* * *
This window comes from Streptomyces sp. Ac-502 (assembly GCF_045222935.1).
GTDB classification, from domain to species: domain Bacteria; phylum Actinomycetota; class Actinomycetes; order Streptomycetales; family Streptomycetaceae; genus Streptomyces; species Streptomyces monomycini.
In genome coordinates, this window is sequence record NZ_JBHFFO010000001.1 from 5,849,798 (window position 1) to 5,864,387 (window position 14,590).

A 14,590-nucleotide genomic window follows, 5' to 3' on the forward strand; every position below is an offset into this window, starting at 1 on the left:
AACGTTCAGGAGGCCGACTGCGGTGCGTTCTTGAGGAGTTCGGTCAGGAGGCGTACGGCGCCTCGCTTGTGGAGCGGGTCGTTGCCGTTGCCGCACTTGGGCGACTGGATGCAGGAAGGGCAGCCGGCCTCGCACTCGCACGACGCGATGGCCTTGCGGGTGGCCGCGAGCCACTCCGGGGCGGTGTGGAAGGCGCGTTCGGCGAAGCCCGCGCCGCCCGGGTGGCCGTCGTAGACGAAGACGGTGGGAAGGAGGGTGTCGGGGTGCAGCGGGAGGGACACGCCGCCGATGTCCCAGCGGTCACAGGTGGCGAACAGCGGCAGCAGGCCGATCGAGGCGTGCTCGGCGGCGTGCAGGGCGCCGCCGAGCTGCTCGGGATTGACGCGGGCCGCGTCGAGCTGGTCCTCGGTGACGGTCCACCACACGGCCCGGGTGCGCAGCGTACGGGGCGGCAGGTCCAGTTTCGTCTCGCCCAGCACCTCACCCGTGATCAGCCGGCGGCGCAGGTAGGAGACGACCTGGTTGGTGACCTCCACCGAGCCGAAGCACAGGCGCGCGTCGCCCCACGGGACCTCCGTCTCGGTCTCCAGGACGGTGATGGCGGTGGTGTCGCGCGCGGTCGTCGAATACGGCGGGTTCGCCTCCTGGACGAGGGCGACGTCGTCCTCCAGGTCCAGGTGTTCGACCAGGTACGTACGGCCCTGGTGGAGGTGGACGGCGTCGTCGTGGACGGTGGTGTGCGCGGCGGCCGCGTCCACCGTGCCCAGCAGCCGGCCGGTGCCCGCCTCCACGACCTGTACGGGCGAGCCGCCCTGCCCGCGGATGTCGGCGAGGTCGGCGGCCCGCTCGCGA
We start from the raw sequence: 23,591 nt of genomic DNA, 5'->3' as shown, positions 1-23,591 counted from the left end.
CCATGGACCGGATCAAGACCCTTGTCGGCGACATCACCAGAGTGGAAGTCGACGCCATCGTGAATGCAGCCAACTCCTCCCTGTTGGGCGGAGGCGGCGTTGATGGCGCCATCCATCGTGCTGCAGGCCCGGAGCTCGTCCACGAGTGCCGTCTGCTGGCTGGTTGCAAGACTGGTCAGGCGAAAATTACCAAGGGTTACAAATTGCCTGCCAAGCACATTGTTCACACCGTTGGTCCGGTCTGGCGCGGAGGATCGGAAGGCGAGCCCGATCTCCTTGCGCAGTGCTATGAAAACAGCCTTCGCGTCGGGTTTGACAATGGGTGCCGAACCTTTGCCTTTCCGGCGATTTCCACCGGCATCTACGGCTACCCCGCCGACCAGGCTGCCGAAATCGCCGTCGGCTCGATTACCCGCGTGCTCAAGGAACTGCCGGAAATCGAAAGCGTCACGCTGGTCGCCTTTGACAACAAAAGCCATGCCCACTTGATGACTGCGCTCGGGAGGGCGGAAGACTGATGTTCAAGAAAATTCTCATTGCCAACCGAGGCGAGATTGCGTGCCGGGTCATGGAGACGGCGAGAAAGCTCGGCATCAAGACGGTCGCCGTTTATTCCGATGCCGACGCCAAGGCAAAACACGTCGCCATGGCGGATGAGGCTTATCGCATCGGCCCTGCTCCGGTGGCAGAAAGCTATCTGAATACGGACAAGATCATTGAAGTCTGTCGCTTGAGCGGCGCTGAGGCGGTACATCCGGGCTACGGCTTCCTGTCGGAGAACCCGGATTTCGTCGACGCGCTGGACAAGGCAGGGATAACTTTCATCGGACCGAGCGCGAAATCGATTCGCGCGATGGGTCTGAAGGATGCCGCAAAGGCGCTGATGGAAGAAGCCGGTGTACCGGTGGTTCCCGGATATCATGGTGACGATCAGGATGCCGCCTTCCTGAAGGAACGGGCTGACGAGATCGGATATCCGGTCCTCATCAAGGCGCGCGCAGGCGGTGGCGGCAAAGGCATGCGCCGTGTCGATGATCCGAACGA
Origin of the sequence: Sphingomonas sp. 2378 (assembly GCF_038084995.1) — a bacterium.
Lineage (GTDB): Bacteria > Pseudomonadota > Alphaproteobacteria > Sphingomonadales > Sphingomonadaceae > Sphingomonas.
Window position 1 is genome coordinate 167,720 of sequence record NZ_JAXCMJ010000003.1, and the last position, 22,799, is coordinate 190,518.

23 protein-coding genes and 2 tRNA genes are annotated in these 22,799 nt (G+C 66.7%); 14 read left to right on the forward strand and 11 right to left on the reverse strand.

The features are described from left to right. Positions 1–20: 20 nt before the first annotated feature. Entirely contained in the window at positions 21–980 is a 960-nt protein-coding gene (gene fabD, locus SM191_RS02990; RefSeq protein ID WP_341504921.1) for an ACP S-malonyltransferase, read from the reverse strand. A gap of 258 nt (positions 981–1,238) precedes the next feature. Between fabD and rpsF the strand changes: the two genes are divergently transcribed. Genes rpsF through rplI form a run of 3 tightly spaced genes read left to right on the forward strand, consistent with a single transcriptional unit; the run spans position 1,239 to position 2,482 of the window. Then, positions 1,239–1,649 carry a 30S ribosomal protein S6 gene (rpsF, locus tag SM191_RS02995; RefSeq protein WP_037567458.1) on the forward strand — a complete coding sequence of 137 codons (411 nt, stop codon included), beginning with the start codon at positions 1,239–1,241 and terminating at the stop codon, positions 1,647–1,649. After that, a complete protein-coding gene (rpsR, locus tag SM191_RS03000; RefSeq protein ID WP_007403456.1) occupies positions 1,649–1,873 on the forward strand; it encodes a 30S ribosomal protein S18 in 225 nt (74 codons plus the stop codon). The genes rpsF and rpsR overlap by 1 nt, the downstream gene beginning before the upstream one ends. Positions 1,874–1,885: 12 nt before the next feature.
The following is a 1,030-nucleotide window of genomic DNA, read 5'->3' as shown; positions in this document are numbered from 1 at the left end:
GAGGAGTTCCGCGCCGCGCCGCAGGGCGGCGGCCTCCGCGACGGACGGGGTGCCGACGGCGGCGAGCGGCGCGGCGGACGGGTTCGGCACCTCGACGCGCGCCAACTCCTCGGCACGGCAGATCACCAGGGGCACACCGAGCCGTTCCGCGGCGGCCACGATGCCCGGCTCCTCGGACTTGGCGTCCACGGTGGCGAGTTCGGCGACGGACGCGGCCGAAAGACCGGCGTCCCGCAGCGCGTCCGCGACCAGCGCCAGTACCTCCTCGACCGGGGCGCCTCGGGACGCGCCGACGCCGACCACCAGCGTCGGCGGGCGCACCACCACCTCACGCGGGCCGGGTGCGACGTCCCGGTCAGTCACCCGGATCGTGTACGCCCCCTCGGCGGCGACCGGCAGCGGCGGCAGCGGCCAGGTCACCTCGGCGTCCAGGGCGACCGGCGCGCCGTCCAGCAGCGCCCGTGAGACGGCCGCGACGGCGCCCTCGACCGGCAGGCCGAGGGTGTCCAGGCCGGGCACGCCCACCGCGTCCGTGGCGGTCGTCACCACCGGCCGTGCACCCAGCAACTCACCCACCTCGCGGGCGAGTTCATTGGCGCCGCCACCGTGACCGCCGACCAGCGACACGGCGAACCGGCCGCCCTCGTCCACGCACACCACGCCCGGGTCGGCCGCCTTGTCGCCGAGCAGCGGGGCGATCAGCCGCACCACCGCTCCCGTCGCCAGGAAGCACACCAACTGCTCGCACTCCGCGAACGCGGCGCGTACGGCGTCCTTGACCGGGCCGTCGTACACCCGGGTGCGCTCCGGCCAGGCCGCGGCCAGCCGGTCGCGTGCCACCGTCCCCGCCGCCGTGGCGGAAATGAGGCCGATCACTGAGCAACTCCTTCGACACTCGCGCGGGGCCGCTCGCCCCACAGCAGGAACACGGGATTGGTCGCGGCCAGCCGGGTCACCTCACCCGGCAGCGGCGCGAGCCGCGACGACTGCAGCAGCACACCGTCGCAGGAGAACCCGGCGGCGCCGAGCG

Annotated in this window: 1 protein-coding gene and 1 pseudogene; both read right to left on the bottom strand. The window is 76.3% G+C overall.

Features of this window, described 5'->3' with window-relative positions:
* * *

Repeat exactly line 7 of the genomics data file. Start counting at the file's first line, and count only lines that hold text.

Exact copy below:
CCATGGACCGGATCAAGACCCTTGTCGGCGACATCACCAGAGTGGAAGTCGACGCCATCGTGAATGCAGCCAACTCCTCCCTGTTGGGCGGAGGCGGCGTTGATGGCGCCATCCATCGTGCTGCAGGCCCGGAGCTCGTCCACGAGTGCCGTCTGCTGGCTGGTTGCAAGACTGGTCAGGCGAAAATTACCAAGGGTTACAAATTGCCTGCCAAGCACATTGTTCACACCGTTGGTCCGGTCTGGCGCGGAGGATCGGAAGGCGAGCCCGATCTCCTTGCGCAGTGCTATGAAAACAGCCTTCGCGTCGGGTTTGACAATGGGTGCCGAACCTTTGCCTTTCCGGCGATTTCCACCGGCATCTACGGCTACCCCGCCGACCAGGCTGCCGAAATCGCCGTCGGCTCGATTACCCGCGTGCTCAAGGAACTGCCGGAAATCGAAAGCGTCACGCTGGTCGCCTTTGACAACAAAAGCCATGCCCACTTGATGACTGCGCTCGGGAGGGCGGAAGACTGATGTTCAAGAAAATTCTCATTGCCAACCGAGGCGAGATTGCGTGCCGGGTCATGGAGACGGCGAGAAAGCTCGGCATCAAGACGGTCGCCGTTTATTCCGATGCCGACGCCAAGGCAAAACACGTCGCCATGGCGGATGAGGCTTATCGCATCGGCCCTGCTCCGGTGGCAGAAAGCTATCTGAATACGGACAAGATCATTGAAGTCTGTCGCTTGAGCGGCGCTGAGGCGGTACATCCGGGCTACGGCTTCCTGTCGGAGAACCCGGATTTCGTCGACGCGCTGGACAAGGCAGGGATAACTTTCATCGGACCGAGCGCGAAATCGATTCGCGCGATGGGTCTGAAGGATGCCGCAAAGGCGCTGATGGAAGAAGCCGGTGTACCGGTGGTTCCCGGATATCATGGTGACGATCAGGATGCCGCCTTCCTGAAGGAACGGGCTGACGAGATCGGATATCCGGTCCTCATCAAGGCGCGCGCAGGCGGTGGCGGCAAAGGCATGCGCCGTGTCGATGATCCGAACGA